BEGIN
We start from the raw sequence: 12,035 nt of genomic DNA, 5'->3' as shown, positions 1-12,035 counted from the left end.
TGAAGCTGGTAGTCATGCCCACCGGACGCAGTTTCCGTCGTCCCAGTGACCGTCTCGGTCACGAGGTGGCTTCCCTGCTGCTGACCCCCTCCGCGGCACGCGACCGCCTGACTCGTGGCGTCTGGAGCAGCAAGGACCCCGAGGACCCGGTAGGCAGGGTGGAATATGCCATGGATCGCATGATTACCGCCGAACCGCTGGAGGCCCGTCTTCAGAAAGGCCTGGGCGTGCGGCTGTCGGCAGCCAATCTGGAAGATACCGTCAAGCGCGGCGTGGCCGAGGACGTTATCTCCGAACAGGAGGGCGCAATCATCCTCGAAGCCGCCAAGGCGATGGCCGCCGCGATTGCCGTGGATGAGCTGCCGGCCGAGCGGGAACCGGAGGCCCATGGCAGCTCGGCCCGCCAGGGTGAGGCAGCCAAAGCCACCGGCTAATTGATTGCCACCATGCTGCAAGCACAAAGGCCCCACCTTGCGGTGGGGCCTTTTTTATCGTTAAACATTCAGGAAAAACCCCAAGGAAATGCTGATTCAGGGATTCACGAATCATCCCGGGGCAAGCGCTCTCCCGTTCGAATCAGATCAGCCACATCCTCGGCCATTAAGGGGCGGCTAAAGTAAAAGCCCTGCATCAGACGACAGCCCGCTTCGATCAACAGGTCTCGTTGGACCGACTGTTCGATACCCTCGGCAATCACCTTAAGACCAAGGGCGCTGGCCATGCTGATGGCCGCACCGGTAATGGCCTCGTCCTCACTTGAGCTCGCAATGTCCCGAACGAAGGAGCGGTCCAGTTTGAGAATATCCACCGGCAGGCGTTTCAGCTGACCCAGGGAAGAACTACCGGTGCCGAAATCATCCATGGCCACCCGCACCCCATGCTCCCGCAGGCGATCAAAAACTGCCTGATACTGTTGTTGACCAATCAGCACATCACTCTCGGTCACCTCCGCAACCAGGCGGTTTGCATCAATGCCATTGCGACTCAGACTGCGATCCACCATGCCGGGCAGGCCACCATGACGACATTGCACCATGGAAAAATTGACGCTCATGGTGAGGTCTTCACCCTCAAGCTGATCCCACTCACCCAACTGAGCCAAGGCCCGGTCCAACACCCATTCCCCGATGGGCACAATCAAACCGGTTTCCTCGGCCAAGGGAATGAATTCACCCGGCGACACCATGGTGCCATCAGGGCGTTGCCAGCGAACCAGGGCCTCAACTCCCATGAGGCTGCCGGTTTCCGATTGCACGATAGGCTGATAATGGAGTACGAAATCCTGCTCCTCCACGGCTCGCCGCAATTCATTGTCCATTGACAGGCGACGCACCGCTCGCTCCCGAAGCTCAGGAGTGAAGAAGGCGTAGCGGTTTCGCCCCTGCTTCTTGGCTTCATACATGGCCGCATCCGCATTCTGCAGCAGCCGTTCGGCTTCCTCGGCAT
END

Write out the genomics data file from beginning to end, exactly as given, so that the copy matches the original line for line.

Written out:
We start from the raw sequence: 12,035 nt of genomic DNA, 5'->3' as shown, positions 1-12,035 counted from the left end.
TGAAGCTGGTAGTCATGCCCACCGGACGCAGTTTCCGTCGTCCCAGTGACCGTCTCGGTCACGAGGTGGCTTCCCTGCTGCTGACCCCCTCCGCGGCACGCGACCGCCTGACTCGTGGCGTCTGGAGCAGCAAGGACCCCGAGGACCCGGTAGGCAGGGTGGAATATGCCATGGATCGCATGATTACCGCCGAACCGCTGGAGGCCCGTCTTCAGAAAGGCCTGGGCGTGCGGCTGTCGGCAGCCAATCTGGAAGATACCGTCAAGCGCGGCGTGGCCGAGGACGTTATCTCCGAACAGGAGGGCGCAATCATCCTCGAAGCCGCCAAGGCGATGGCCGCCGCGATTGCCGTGGATGAGCTGCCGGCCGAGCGGGAACCGGAGGCCCATGGCAGCTCGGCCCGCCAGGGTGAGGCAGCCAAAGCCACCGGCTAATTGATTGCCACCATGCTGCAAGCACAAAGGCCCCACCTTGCGGTGGGGCCTTTTTTATCGTTAAACATTCAGGAAAAACCCCAAGGAAATGCTGATTCAGGGATTCACGAATCATCCCGGGGCAAGCGCTCTCCCGTTCGAATCAGATCAGCCACATCCTCGGCCATTAAGGGGCGGCTAAAGTAAAAGCCCTGCATCAGACGACAGCCCGCTTCGATCAACAGGTCTCGTTGGACCGACTGTTCGATACCCTCGGCAATCACCTTAAGACCAAGGGCGCTGGCCATGCTGATGGCCGCACCGGTAATGGCCTCGTCCTCACTTGAGCTCGCAATGTCCCGAACGAAGGAGCGGTCCAGTTTGAGAATATCCACCGGCAGGCGTTTCAGCTGACCCAGGGAAGAACTACCGGTGCCGAAATCATCCATGGCCACCCGCACCCCATGCTCCCGCAGGCGATCAAAAACTGCCTGATACTGTTGTTGACCAATCAGCACATCACTCTCGGTCACCTCCGCAACCAGGCGGTTTGCATCAATGCCATTGCGACTCAGACTGCGATCCACCATGCCGGGCAGGCCACCATGACGACATTGCACCATGGAAAAATTGACGCTCATGGTGAGGTCTTCACCCTCAAGCTGATCCCACTCACCCAACTGAGCCAAGGCCCGGTCCAACACCCATTCCCCGATGGGCACAATCAAACCGGTTTCCTCGGCCAAGGGAATGAATTCACCCGGCGACACCATGGTGCCATCAGGGCGTTGCCAGCGAACCAGGGCCTCAACTCCCATGAGGCTGCCGGTTTCCGATTGCACGATAGGCTGATAATGGAGTACGAAATCCTGCTCCTCCACGGCTCGCCGCAATTCATTGTCCATTGACAGGCGACGCACCGCTCGCTCCCGAAGCTCAGGAGTGAAGAAGGCGTAGCGGTTTCGCCCCTGCTTCTTGGCTTCATACATGGCCGCATCCGCATTCTGCAGCAGCCGTTCGGCTTCCTCGGCAT